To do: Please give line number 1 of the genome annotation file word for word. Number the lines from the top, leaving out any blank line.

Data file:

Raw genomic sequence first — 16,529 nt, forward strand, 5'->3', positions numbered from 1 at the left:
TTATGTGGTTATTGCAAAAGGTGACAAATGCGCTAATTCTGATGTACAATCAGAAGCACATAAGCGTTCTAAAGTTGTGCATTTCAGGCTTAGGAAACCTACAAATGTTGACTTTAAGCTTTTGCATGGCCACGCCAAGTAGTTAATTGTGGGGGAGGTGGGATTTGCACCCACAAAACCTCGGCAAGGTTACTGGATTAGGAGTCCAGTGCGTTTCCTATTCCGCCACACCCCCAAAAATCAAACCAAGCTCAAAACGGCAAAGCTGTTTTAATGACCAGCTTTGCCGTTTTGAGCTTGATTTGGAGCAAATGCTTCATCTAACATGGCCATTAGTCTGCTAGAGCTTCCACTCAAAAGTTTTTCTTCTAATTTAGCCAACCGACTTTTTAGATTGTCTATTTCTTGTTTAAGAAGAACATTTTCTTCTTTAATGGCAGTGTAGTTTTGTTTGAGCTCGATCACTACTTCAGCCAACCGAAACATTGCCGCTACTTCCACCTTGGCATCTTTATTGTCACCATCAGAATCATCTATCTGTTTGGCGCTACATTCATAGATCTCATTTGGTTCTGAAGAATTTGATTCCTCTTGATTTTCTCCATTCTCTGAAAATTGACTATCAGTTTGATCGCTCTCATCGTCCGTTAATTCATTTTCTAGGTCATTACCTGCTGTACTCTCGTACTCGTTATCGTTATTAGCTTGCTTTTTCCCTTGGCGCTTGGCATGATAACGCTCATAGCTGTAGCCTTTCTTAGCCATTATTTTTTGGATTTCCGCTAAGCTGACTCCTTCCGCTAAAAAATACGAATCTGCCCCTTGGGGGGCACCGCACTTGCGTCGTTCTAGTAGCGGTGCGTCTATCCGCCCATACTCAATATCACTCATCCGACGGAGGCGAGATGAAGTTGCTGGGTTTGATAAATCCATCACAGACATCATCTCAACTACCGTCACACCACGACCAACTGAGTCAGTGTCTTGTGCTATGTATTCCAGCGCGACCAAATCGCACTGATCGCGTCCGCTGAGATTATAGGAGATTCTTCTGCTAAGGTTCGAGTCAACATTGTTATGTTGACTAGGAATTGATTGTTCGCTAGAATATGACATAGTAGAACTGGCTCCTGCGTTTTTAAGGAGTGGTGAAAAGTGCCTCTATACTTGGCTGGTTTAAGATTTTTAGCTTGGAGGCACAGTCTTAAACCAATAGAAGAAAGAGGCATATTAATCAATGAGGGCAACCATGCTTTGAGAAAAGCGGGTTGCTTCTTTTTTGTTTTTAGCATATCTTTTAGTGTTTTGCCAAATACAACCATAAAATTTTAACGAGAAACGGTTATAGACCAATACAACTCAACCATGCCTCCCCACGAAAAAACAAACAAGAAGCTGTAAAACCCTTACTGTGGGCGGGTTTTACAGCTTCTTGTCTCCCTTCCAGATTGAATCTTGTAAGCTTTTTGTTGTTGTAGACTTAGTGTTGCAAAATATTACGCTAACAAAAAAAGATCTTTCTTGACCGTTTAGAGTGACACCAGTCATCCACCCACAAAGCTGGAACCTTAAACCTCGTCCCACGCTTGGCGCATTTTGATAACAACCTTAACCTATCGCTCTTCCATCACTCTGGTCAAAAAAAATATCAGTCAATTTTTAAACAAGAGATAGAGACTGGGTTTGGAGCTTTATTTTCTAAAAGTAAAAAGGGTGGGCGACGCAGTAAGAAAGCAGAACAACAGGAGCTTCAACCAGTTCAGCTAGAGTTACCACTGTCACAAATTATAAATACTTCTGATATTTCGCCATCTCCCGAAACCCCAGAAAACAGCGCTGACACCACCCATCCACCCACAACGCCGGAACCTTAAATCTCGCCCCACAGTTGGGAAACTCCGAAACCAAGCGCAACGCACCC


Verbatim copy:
Raw genomic sequence first — 16,529 nt, forward strand, 5'->3', positions numbered from 1 at the left: